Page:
Nutritional differences between organic and non-organic milk

UK - The Food Standards Agency has concluded an assessment of the evidence provided by the University of Glasgow, on the nutritional differences between organic and non-organic milk.
calendar icon 19 September 2006
clock icon 1 minute read

This included new evidence from a study on the composition of organic milk on which the Agency was asked to reconsider its position.

The Agency welcomes new evidence and data to ensure that its advice remains up to date and evidence based. In reaching its conclusions, the Agency has sought the views of scientists who are expert in fats and health.
The FSA has concluded that whilst this study shows that organically produced milk can contain higher levels of types of fats called short-chain omega-3 fatty acids than conventionally produced milk, the evidence suggests that these fatty acids appear to be of limited health benefit compared to the longer chain omega-3 fatty acids found in oily fish.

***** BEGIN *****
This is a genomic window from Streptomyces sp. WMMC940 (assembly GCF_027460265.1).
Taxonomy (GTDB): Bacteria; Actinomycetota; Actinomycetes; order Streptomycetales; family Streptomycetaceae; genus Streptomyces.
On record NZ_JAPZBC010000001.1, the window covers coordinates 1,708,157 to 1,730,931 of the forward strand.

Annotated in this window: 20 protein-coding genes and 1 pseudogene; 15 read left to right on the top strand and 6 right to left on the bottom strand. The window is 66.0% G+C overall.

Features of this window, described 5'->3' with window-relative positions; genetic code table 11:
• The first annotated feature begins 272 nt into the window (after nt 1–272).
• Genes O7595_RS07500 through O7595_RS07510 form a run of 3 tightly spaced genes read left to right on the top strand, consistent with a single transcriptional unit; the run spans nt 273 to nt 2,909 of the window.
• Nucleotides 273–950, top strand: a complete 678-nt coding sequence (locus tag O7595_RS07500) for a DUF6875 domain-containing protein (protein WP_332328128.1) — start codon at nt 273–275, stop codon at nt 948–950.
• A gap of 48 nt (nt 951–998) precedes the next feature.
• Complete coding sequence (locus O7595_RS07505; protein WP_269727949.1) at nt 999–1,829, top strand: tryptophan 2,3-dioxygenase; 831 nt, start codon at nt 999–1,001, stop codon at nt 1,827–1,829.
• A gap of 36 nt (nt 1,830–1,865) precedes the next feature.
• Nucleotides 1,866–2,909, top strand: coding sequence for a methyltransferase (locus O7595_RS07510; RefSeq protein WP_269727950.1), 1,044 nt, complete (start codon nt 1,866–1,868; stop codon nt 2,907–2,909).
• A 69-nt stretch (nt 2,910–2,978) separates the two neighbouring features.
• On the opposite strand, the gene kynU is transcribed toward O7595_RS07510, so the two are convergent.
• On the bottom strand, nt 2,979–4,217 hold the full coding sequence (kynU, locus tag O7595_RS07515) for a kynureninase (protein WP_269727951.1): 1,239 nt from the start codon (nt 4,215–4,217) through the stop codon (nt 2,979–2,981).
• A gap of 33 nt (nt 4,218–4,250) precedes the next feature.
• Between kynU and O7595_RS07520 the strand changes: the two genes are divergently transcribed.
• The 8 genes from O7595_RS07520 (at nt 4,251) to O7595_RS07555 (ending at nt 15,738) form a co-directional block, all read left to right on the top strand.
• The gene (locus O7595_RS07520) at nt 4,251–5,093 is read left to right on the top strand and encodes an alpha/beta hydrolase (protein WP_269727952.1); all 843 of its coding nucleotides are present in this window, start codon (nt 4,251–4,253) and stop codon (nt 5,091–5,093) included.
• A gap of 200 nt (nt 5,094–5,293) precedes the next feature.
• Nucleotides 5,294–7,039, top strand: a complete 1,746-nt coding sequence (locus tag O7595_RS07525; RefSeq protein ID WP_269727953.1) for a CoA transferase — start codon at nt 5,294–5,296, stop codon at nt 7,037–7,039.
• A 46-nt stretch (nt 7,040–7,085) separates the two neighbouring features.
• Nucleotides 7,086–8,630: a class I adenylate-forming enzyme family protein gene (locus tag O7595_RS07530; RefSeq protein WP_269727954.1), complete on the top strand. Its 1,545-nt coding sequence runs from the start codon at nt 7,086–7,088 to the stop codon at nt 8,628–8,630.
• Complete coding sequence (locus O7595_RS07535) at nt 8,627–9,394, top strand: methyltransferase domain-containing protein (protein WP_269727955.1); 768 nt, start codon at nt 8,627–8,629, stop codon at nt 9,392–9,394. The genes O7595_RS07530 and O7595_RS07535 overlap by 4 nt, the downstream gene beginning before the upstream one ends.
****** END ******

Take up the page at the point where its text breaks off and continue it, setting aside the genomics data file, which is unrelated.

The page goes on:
Short-chain fatty acids can be converted to these long-chain omega-3 fatty acids, which have been shown to be protective against cardiovascular disease. However the conversion rate of the short-chain fatty acids to the longer chain fatty acids appears to be very limited.

Therefore, organic milk consumed in volumes consistent with a healthy diet, would not provide sufficient amounts of long-chain omega-3 fatty acids to provide significant health benefits, over and above those associated with conventional milk.

The Agency continues to advise that people should eat at least two portions of fish per week, including one of oily fish, which is rich in long-chain omega-3.

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